As an aside, one almost instinctive reaction to this which I have is to feel hard done by that I have never seen any angels.  But that is daft.  We Christians have been given knowledge of things which the men of the OT (like Daniel) longed to see, and which even the very angels themselves long to understand as we do.

In chapter 11, we see that most of what we do see is not (ultimately) important.  The chapter rehearses the long, back-and-forth conflict between the Hellenistic dynasties of the Ptolemies and the Seleucids.  Assuming, as I think I do, that this is seen in prospect rather than retrospect, two things are proved.  Firstly, from the fact that the angel can tell Daniel exactly what will happen, we see that God is genuinely sovereign over the affairs of nations - nothing surprises him.  But secondly, from the way that the report is given, it is clear that the affairs of nations are really of significance only as the backdrop against which God's people can be faithful or not.  The tale as told signifies nothing, despite all its sound and fury - and comes to nothing in the end.  We need to worry less about the news and think more about what it means to know God.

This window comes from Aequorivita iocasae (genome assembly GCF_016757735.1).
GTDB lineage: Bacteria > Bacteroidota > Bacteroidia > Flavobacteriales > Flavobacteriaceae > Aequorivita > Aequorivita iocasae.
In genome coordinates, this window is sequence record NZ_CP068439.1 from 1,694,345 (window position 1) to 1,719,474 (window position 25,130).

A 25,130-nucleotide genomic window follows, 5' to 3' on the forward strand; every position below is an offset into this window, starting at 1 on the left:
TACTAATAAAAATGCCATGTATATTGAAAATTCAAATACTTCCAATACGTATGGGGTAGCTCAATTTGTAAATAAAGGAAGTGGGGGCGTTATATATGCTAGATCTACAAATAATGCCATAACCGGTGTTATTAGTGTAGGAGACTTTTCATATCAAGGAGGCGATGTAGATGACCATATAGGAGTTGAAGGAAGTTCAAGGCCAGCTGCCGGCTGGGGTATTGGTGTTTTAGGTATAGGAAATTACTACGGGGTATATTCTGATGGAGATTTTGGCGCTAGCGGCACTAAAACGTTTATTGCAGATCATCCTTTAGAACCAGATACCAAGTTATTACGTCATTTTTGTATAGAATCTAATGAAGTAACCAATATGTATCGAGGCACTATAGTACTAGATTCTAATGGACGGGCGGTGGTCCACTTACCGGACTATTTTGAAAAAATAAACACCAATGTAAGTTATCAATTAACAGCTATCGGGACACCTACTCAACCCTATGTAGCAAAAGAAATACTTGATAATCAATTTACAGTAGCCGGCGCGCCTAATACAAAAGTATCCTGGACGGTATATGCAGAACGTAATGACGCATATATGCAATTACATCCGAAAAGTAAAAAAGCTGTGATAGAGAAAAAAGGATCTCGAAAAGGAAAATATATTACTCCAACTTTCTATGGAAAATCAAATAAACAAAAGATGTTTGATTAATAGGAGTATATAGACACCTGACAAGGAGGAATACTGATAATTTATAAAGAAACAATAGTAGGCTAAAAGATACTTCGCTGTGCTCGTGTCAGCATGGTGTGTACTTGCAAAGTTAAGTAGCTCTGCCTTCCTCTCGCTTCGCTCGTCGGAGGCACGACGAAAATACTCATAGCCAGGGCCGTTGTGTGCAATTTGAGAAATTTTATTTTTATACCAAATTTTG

In chapter 12, we see that there is real hope for those who persevere.  The corporate hope presented in the chapter is that Michael the archangel will lead the forces of heaven to a triumph which will vindicate Israel; and the individual hope is that even if you die before that happens, you will be raised from the dust.  Revelation 12 tells us that this victory of Michael's has occurred - and it is because of the work of Christ.  Humanity is in principle (and in first-fruits-actuality) raised from the dead, because Jesus is raised.  The hope is real.  We can persevere.

One thing I take away from all this is that we can relax.  We don't have to change the course of the world.  We just have to know God, be faithful in our little bit of allotted time, and look with calm faith to see the things unseen.

Sunday, September 17, 2017

Irreversible and Victorious

The eschatological climax of God's historical self-communication, in which this self-communication becomes manifest as irreversible and victorious, is called Jesus Christ. Karl Rahner